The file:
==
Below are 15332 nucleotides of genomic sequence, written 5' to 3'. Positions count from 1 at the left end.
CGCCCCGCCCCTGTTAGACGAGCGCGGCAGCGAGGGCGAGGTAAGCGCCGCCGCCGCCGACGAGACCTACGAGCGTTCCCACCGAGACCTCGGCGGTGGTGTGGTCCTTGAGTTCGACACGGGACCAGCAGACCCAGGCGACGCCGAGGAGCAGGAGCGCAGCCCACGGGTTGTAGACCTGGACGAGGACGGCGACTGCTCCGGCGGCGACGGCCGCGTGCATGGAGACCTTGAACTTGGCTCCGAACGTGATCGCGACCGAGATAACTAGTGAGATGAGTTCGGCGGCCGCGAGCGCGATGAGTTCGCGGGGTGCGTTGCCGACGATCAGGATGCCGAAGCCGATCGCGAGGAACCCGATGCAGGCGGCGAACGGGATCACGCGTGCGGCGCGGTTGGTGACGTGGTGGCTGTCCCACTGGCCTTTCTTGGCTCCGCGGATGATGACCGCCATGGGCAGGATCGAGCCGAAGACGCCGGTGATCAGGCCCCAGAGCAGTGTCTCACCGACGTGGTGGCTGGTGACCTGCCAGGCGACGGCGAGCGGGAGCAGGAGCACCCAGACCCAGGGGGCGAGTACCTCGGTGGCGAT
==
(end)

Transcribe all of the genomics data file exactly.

Below are 15332 nucleotides of genomic sequence, written 5' to 3'. Positions count from 1 at the left end.
CGCCCCGCCCCTGTTAGACGAGCGCGGCAGCGAGGGCGAGGTAAGCGCCGCCGCCGCCGACGAGACCTACGAGCGTTCCCACCGAGACCTCGGCGGTGGTGTGGTCCTTGAGTTCGACACGGGACCAGCAGACCCAGGCGACGCCGAGGAGCAGGAGCGCAGCCCACGGGTTGTAGACCTGGACGAGGACGGCGACTGCTCCGGCGGCGACGGCCGCGTGCATGGAGACCTTGAACTTGGCTCCGAACGTGATCGCGACCGAGATAACTAGTGAGATGAGTTCGGCGGCCGCGAGCGCGATGAGTTCGCGGGGTGCGTTGCCGACGATCAGGATGCCGAAGCCGATCGCGAGGAACCCGATGCAGGCGGCGAACGGGATCACGCGTGCGGCGCGGTTGGTGACGTGGTGGCTGTCCCACTGGCCTTTCTTGGCTCCGCGGATGATGACCGCCATGGGCAGGATCGAGCCGAAGACGCCGGTGATCAGGCCCCAGAGCAGTGTCTCACCGACGTGGTGGCTGGTGACCTGCCAGGCGACGGCGAGCGGGAGCAGGAGCACCCAGACCCAGGGGGCGAGTACCTCGGTGGCGAT